Australia For Visitors > Atherton Tableland, QLD

Atherton Tableland

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The Atherton Tableland is a plateau (tableland) just southwest of Cairns, north Queensland. It is part of the Great Dividing Range, a series of mountains which runs down the eastern seaboard of Australia. The altitude of the Tablelands ranges from 500 to 1,280 meters (1600 to 4200 feet) above sea level.

Barron Falls, Atherton Tableland, Queensland (image)

The Barron Falls (near Kuranda), Atherton Tableland

Though in the tropics, the Atherton Tableland’s high elevation and mild climate along with its fertile volcanic soils mean the area is used by dairy farmers.

The area has several rivers of which the principal is the Barwon River. The Barwon has been dammed by the Tinaroo Dam to prevent monsoonal flooding down at Cairns and to provide water for water for irrigation. The Tinaroo Dam is accompanied by the small Tinaroo Hydro which produces some electricity for the local area.

Apart from dairy farming, agricultural activities on the Atherton Tableland include the growing of avocado, banana, citrus fruits, corn (maize), macadamia nuts, strawberries, and sugar. Other farming activities include cattle grazing and poultry farming.

The biggest towns on the Atherton Tableland are Atherton and Mareeba. Smaller towns include Herberton, Kuranda, Millaa Millaa, Malanda, Tinaroo, Ravenshoe, and Yungaburra

Fauna and Flora

There are many interesting bird species on the Tableland include the Sarus Crane and the Bush-stone Curlew. There are quite a few small remnants of rainforest which now protected inside National Parks.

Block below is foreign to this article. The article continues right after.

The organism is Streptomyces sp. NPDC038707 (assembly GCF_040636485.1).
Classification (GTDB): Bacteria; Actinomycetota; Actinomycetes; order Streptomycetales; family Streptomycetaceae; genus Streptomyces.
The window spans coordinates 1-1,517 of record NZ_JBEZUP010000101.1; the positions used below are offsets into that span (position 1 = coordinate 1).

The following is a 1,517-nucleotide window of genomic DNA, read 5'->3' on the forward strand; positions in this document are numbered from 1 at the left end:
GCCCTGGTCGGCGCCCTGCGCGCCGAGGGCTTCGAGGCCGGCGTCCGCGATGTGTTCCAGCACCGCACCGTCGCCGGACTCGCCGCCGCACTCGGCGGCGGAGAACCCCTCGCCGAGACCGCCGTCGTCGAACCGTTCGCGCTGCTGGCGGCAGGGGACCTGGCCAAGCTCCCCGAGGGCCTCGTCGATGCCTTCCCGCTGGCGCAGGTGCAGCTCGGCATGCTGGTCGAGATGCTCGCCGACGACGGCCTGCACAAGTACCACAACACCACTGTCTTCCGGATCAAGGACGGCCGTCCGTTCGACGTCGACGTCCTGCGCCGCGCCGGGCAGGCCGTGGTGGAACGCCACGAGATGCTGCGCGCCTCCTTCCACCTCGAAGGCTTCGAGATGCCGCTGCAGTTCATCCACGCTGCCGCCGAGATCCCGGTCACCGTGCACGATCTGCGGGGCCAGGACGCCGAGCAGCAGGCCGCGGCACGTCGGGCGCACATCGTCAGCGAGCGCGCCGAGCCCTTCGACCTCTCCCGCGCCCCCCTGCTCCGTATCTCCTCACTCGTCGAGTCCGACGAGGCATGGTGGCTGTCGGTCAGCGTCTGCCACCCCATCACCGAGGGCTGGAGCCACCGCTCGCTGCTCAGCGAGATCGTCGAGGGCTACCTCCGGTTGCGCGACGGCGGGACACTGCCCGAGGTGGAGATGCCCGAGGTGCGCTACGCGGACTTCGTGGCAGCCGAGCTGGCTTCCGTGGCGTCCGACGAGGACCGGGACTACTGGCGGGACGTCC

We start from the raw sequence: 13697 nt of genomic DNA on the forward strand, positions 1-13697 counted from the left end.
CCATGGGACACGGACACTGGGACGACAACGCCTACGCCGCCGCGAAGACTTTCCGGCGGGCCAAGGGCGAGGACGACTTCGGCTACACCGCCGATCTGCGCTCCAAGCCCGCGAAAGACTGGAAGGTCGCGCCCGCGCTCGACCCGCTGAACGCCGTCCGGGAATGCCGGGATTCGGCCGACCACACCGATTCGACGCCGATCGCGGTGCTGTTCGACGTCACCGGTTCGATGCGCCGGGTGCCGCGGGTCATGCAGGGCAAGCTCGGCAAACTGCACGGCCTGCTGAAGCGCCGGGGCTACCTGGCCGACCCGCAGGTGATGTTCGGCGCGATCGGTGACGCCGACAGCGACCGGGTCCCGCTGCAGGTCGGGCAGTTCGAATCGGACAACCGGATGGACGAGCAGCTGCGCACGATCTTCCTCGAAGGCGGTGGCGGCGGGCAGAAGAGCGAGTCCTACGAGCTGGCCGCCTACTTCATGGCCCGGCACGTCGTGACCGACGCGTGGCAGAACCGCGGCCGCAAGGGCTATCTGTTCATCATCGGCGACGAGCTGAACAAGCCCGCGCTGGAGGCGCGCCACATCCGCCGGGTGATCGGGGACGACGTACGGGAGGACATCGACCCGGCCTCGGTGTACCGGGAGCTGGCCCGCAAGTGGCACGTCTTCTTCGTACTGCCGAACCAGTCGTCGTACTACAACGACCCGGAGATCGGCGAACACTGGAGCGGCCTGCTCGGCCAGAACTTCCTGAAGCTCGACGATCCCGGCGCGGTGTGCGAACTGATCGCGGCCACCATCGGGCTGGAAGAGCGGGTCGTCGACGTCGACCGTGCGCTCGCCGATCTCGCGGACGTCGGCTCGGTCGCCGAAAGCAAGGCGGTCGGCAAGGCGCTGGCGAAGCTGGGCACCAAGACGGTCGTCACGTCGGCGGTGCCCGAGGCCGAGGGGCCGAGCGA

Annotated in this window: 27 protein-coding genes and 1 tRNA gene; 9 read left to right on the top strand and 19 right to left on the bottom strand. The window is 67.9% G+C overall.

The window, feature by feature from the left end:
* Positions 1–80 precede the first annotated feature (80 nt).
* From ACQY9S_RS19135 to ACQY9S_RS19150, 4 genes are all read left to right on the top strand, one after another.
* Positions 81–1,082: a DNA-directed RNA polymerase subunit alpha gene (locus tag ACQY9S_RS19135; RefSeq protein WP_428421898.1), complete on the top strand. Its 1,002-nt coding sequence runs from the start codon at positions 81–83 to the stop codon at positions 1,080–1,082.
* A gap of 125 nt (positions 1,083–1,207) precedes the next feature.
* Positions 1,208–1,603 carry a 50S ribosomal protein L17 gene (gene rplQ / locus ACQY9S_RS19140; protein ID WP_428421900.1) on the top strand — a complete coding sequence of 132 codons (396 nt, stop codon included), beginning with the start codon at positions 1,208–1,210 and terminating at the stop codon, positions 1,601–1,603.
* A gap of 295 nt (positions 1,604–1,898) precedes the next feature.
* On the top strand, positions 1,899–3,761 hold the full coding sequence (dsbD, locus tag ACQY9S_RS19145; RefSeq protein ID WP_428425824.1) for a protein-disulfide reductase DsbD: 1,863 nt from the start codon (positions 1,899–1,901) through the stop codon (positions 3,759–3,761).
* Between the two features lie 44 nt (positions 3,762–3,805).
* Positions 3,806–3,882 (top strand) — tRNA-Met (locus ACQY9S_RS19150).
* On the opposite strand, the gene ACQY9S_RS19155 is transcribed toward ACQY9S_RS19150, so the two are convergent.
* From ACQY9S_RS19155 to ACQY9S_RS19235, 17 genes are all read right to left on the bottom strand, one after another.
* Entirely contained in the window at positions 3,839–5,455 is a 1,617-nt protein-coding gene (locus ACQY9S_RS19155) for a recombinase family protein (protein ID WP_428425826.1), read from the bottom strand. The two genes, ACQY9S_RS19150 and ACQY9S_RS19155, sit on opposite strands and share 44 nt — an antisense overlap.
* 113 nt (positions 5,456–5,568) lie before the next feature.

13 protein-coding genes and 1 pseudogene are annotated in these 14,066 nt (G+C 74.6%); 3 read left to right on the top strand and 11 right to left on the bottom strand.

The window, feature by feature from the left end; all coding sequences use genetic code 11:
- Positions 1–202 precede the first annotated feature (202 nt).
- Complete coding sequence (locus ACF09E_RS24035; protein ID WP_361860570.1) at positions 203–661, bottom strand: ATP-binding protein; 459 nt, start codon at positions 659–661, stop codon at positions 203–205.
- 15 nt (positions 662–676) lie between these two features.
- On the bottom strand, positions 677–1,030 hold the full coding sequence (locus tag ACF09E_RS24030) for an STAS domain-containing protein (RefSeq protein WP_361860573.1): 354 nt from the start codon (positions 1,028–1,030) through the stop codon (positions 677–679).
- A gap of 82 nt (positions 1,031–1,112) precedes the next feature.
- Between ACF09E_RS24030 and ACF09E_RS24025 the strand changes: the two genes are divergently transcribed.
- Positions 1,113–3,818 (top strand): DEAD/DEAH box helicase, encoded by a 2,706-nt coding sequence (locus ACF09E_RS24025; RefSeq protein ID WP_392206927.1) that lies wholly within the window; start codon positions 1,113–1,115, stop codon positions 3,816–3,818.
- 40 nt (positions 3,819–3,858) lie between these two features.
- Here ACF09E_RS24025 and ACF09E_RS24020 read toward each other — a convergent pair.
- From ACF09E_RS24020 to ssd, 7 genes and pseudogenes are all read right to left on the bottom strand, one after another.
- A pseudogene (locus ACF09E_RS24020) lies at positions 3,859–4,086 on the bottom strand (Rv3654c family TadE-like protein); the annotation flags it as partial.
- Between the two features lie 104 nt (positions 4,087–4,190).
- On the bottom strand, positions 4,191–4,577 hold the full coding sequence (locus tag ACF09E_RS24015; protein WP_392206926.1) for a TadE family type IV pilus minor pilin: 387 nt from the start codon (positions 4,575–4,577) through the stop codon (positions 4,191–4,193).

Tourism is an important economic activity in the area. Some of the better known tourist destinations include the town and station of Kuranda (an interesting train trip up from Cairns), the curtain fig tree at Yungaburra, Lake Barrine, Lake Eacham, Mount Hypipammee Crater and Dinner Falls, Undara National Park, and Hann Tableland National Park.

A Little History

The area was first explored by Europeans in the 1870s, first by J V Mulligan and then by John Atherton, after whom the tableland draws its name. Atherton discovered tin deposits and a small tin rush followed. The abundant rainforests were then eyed for their economic potential and much money was made cutting down stands of redcedar, kauri, black bean, maple, white beech and white tulip oak for use in building.

A number of Chinese, who had come down from the Palmer River goldfields, gathered in the Atherton area and worked initially in agriculture (market gardening and maize growing), timber getting and dairying. The timber and iron Hou Wang Temple (built in 1903 and one of the oldest original Chinese temples in Australia) is a reminder of the Chinese presence on the Tableland in those days.

During World War II, many Australian troops camped around the Atherton area while awaiting transport to the battlefront.

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Author: David Paul Wagner
(David Paul Wagner on Google+)

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